Men feel low too when the scale tips too high

Turns out men and women have more in common than you might think when it comes to how they feel about their weight.

Both sexes would like to shed pounds for one thing. 

However, more women (57%) say they want to lose weight (an average of 18 pounds), compared with 47% of men who would like to lose an average of 13 pounds. This discrepancy can be attributed to the fact that women face more societal pressure than men to have a lower ideal weight.

But the seemingly inevitable weight gains of middle age creates feelings of despondency and low self-esteem in men and women alike.  

And since about 70% of North American adults are overweight or obese, that’s a whole lot of hard feelings to cope with.

A new study reported in Science Daily reveals that midlife men believe weight gain is simply an inevitable part of getting older. They blame family and career responsibilities for such things as preventing them from getting enough exercise and indulging in comfort eating.

The qualitative study of eight men between the ages of 35 and 58 also found  men had poor awareness of factors that cause weight gain, such as large portion sizes and the nutritional value of the foods they eat.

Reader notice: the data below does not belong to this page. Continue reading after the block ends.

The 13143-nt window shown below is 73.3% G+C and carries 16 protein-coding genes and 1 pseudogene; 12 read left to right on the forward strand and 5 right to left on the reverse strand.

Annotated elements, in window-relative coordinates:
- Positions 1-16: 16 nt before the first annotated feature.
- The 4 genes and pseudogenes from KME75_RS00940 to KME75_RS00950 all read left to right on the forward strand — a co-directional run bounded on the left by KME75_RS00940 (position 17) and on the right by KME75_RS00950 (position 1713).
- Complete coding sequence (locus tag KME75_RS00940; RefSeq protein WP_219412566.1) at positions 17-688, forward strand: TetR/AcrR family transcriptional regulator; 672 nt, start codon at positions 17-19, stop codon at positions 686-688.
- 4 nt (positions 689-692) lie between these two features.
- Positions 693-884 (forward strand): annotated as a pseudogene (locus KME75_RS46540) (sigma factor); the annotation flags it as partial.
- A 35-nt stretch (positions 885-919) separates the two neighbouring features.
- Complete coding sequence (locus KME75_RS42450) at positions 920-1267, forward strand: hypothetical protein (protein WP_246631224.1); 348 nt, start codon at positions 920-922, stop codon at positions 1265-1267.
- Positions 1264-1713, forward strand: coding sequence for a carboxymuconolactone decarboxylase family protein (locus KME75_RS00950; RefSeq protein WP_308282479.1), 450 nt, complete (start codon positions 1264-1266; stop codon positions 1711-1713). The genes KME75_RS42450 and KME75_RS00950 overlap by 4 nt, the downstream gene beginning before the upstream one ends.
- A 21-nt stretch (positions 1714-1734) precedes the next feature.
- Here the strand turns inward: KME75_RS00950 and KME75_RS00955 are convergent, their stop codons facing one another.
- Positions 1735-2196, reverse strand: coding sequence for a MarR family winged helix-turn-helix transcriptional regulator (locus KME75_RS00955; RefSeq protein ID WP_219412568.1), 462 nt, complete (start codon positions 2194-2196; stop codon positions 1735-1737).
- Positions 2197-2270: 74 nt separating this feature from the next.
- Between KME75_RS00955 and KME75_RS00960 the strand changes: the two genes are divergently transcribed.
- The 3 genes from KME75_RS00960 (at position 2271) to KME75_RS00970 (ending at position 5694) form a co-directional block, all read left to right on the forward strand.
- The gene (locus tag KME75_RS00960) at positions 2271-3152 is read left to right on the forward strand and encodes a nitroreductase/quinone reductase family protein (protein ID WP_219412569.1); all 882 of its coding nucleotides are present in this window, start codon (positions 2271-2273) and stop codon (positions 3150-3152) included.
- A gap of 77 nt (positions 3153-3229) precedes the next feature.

“Many men would benefit from an education around food, such as food selection, integration of diet and sustainable weight management practices, in order to develop a more complete understanding of the relationships between food and lifestyle,” concluded the study’s lead author, Dr. Mark Cortnage of Anglia Ruskin University in England.

Even though many midlife men and women say they want to lose weight, this desire does not necessarily translate into doing anything to achieve this goal. While 51% of adults want to lose weight, barely half as many (25%) say they are seriously working toward trying to accomplish this, according to a report from Gallup

While more exercise and healthier eating are the cornerstones of any weight loss/management plan for both men and women, men are often at an advantage for losing weight. There are a few reasons for this:

•Men tend to have more muscle and less fat mass than women and since muscle burns more calories than fat, men have a faster metabolism.

•Men are not as big emotional eaters as women. Studies show that while men may turn to alcohol in an effort to relieve their stress, women turn to food.

•Because of their faster metabolisms, men’s bodies tend to respond more quickly to diets. One study found that men lost twice as much weight as women in the first two months of being on popular diets such as Weight Watchers. However, at six months, the weight loss between the sexes almost evened out, proving that consistency helps even the playing field.